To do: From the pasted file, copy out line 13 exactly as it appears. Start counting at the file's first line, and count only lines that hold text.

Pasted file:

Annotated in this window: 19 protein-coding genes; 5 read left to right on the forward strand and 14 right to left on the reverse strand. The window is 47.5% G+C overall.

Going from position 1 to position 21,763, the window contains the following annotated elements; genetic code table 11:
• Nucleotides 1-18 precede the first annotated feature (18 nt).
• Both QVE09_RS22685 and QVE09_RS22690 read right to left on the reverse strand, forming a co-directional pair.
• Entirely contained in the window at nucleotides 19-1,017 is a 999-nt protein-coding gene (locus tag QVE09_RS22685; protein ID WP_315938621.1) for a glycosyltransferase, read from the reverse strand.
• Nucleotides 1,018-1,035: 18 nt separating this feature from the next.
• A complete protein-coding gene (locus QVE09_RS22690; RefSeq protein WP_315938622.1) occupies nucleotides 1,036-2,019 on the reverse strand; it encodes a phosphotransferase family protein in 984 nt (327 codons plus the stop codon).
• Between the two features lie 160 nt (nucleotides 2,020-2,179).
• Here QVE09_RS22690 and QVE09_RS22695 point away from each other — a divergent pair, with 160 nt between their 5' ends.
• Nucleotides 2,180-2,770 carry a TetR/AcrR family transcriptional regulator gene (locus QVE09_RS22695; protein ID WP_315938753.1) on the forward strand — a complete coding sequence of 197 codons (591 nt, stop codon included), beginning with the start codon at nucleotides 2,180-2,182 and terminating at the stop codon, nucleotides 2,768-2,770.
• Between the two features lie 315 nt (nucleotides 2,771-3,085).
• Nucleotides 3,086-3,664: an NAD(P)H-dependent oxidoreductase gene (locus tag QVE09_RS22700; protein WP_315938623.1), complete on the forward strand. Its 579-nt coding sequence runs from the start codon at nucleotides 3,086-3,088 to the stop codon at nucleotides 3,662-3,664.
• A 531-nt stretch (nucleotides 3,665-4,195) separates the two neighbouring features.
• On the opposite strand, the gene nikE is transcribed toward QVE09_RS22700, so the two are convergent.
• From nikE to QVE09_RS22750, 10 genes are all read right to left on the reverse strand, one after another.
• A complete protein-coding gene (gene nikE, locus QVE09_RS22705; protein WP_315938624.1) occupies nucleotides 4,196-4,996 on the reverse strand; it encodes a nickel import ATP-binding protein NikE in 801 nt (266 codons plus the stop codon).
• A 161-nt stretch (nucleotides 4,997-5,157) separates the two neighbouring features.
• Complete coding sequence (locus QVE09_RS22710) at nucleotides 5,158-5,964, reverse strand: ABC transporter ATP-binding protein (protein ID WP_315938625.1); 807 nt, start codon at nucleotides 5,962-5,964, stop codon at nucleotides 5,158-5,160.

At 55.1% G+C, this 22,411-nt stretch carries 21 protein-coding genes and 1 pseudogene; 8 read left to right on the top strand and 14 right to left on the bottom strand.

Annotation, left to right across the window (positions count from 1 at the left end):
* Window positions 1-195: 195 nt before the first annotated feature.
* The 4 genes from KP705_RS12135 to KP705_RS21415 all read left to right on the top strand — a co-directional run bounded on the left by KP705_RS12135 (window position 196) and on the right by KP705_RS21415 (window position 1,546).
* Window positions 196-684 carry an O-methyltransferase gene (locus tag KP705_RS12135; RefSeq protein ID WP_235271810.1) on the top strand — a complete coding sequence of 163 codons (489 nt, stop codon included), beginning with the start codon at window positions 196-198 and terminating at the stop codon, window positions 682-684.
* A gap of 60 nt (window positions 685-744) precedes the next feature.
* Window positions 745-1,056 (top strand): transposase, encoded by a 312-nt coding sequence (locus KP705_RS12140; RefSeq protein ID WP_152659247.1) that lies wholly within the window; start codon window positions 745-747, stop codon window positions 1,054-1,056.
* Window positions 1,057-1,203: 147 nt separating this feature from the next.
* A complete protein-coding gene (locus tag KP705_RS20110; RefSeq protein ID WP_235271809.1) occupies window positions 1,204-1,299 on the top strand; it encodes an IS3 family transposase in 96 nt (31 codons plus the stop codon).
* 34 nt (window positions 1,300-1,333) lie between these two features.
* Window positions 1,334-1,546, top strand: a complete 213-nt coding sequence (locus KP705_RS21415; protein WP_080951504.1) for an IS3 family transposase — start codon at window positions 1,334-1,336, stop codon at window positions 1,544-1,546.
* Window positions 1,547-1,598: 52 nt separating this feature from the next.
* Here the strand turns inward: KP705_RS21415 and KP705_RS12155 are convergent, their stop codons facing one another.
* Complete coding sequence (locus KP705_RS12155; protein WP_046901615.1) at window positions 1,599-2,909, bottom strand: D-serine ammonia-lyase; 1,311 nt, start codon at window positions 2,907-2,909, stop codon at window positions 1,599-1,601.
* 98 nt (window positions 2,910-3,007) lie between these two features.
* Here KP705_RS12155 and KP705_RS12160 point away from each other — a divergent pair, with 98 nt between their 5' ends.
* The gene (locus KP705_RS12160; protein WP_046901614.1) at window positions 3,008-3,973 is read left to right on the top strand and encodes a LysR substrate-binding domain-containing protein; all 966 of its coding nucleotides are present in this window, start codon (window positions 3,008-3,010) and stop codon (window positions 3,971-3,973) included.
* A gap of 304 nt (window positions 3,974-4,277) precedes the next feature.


• A 531-nt stretch (nucleotides 3,665-4,195) separates the two neighbouring features.